Style and Technique
The method of “Why I Live at the P.O.” is that of a dramatic monologue. Thus, its closest literary analogue is the dramatic monologue of Robert Browning, in which there is always a gap between the way speakers perceive themselves and the way listeners perceive them. A dramatic monologue is a work in which speakers reveal themselves unawares. In such a form, the speakers, even as they seem to damn another character, actually only succeed in damning themselves. Perhaps the literary character that Sister resembles even more than a figure from Browning’s poetry is Fyodor Dostoevski’s Underground Man in his short novel Zapiski iz podpolya (1864; Notes from the Underground, 1954). As it is for Dostoevski’s nameless antihero, Sister’s logic is not so much insane as it is the rational pushed to such an extreme that it becomes irrational and perverse. It is indeed the style of her speech—that is, the whole of the story—which reveals this problem.
“Why I Live at the P.O.” is different in both tone and technique from Welty’s usual fiction. In most of her best-known stories, reality is transformed into fantasy and fable, and the logic is not that of ordinary life; here, in contrast, things remain stubbornly real. Many readers have noted that the dreamlike nature of Welty’s stories depends on her ability to squeeze meaning out of the most trivial of details. Here, however, in a story that depends on the triviality of things, there is no dreamlike effect; the trivial details are comically allowed to remain trivial. Regardless of the difference in style, however, here as elsewhere in Welty’s fiction, the focus is on the isolation of the self.
Modern America and the Provincial South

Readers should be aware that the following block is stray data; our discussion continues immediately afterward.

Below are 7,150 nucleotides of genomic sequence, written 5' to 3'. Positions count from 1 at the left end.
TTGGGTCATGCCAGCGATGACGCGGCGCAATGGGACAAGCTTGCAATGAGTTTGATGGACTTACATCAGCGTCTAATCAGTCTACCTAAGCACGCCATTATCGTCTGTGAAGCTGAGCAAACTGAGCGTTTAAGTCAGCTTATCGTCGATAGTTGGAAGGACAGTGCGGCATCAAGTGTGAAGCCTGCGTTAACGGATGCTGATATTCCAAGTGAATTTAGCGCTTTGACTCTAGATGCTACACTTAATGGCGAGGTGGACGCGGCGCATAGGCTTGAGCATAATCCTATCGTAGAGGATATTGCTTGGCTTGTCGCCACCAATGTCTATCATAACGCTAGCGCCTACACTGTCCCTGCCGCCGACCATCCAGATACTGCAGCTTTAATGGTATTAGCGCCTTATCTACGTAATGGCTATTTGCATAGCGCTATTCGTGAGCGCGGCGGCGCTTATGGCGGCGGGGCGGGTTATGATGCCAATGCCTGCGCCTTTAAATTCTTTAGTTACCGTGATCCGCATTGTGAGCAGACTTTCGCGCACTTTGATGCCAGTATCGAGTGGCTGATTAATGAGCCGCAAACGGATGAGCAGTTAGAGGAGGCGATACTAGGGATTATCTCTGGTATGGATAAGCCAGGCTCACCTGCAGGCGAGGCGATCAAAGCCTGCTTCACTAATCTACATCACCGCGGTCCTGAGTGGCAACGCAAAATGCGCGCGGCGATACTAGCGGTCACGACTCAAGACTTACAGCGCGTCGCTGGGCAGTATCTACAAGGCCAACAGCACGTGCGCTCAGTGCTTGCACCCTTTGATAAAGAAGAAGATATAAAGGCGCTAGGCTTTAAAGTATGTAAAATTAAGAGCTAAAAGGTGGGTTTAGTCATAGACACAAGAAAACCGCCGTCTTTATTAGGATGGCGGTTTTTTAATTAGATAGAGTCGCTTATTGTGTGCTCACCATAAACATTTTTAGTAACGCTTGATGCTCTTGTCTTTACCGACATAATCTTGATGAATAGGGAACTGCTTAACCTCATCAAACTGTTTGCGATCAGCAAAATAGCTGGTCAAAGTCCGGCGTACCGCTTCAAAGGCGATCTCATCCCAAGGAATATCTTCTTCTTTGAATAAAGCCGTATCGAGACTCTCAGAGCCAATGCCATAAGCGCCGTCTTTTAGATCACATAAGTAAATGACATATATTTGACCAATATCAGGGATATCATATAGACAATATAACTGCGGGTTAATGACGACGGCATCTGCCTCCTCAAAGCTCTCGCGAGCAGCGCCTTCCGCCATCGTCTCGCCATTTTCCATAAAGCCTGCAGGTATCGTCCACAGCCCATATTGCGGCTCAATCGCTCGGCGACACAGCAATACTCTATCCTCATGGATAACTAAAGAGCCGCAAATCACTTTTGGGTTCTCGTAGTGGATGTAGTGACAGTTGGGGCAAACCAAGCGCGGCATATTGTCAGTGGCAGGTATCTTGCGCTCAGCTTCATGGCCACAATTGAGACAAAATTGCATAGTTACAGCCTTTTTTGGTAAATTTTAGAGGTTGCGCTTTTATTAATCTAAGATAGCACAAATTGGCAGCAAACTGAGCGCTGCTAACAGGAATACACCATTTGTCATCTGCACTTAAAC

Over the first few decades of the twentieth century, the lifestyles of citizens across the United States became more homogeneous, and a sense of a unified national identity and culture began to solidify. This was the result of a complicated combination of factors, including urbanization, increased centralization of the government, the growing international economic and military power of the United States, and the rise of mass-culture mediums such as film and radio. In significant ways, however, the South was set apart from this trend. More than any other region, the South retained a separate culture from the rest of the country. In the Civil War the South had lost the right to secede from the Union, but this defeat served in some ways to strengthen regional identity. In particular, in contrast to the mainstream American ethos of progress and change, the South remained rooted in history and in sometimes romanticized visions of the agrarian past. This was reflected in the conservatism and traditionalism of the region in comparison to the rest of the country. One of the most important aspects of southern identity was the small town and rural lifestyle, with close-knit family and community at its center.
Welty attended graduate school in New York City. A few years later she returned home and took a job that required her to travel throughout rural Mississippi. Thus, shortly before she wrote ‘‘Why I Live at the P.O.,’’ Welty observed two extreme examples of American culture. New York was the center of everything new in art, style, custom, and business. It was fast-paced and dynamic but also alienating and isolating. Upon returning to Mississippi and spending time in its most isolated rural communities, Welty was able to see more clearly the uniqueness of the traditional southern society, with its emphasis on family and community. ‘‘Why I Live at the P.O.’’ reflects the insularity of small-town southern life. Sister is largely oblivious to the world outside of her family and community. However, some of her tension with Stella-Rondo is based on Stella-Rondo’s wider experiences in the North and her greater sophistication. The presence of popular culture and name-brand consumer items in the family home also suggests the influence of modern...
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